International Journal of Clinical Pharmacy

, Volume 36, Issue 4, pp 757–765

Frequency of use of QT-interval prolonging drugs in psychiatry in Belgium

Authors

    • Department of Pharmaceutical and Pharmacological Sciences, Clinical Pharmacology and PharmacotherapyKU Leuven – University of Leuven
  • Thomas Marynissen
    • Department of Cardiovascular SciencesKU Leuven – University of Leuven
    • CardiologyUniversity Hospitals Leuven
  • Johan Reyntens
    • Sint-Jan Hospital
  • Isabel Spriet
    • Department of Pharmaceutical and Pharmacological Sciences, Clinical Pharmacology and PharmacotherapyKU Leuven – University of Leuven
    • Pharmacy DepartmentUniversity Hospitals Leuven
  • Joris Vandenberghe
    • Department of NeurosciencesKU Leuven – University of Leuven
    • PsychiatryUniversity Hospitals Leuven
  • Rik Willems
    • Department of Cardiovascular SciencesKU Leuven – University of Leuven
    • CardiologyUniversity Hospitals Leuven
  • Veerle Foulon
    • Department of Pharmaceutical and Pharmacological Sciences, Clinical Pharmacology and PharmacotherapyKU Leuven – University of Leuven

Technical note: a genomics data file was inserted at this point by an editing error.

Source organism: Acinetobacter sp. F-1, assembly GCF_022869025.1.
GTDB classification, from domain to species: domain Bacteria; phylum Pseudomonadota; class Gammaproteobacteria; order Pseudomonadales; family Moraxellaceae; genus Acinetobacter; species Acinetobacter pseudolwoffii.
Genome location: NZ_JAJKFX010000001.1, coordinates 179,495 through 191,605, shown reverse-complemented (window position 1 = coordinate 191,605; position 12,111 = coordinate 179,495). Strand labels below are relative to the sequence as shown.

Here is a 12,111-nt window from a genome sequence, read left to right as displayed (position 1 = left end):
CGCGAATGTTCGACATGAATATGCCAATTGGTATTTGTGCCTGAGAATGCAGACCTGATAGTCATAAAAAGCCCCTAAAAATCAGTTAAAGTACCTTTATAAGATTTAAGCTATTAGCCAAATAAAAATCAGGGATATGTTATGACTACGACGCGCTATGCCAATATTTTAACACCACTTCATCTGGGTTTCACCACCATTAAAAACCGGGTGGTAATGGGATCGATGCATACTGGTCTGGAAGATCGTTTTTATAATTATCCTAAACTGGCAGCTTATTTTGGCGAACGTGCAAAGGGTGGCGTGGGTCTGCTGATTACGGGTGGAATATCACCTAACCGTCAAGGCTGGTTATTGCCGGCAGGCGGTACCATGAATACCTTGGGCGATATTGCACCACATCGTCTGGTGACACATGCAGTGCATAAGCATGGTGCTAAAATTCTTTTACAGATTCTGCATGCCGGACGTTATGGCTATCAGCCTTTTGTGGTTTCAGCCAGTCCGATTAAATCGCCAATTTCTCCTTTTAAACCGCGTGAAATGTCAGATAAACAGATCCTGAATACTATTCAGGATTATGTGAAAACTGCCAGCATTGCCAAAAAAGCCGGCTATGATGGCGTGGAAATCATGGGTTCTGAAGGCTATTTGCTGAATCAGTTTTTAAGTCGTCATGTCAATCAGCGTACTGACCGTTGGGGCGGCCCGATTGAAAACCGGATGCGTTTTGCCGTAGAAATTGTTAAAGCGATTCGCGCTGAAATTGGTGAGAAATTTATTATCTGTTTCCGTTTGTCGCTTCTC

Research Article

DOI: 10.1007/s11096-014-9953-6

Cite this article as:
Vandael, E., Marynissen, T., Reyntens, J. et al. Int J Clin Pharm (2014) 36: 757. doi:10.1007/s11096-014-9953-6

Abstract

Introduction Drug-induced QT-prolongation is an established risk factor for Torsade de pointes and sudden cardiac death. The list of QT-prolonging drugs is extensive and includes many drugs commonly used in psychiatry. Aim In this study we performed a cross-sectional analysis of medication profiles to assess the prevalence of drug interactions potentially leading to QT-prolongation. Setting 6 psychiatric hospitals in Flanders, Belgium. Methods For each patient, the full medication list was screened for the presence of interactions, with special attention to those with an increased risk for QT-prolongation. Current practice on QT monitoring and prevention of drug-induced arrhythmia was assessed. Main outcome measure Number of drug interactions with risk of QT-prolongation. Results 592 patients (46 % female; mean age 55.7 ± 17.1 years) were included in the analysis. 113 QT-prolonging interactions were identified in 43 patients (7.3 %). QT-prolonging interactions occurred most frequently with antidepressants (n = 102) and antipsychotics (n = 100). The precautions and follow-up provided by the different institutions when combining QT-prolonging drugs were very diverse. Conclusion Drug combinations that are associated with QT-prolongation are frequently used in the chronic psychiatric setting. Persistent efforts should be undertaken to provide caregivers with clear guidelines on how to use these drugs in a responsible and safe way.

Keywords

AntidepressantsAntipsychoticsBelgiumDrug-induced QT-prolongationDrug interactionsPsychiatryTorsade de pointes

Copyright information

© Koninklijke Nederlandse Maatschappij ter bevordering der Pharmacie 2014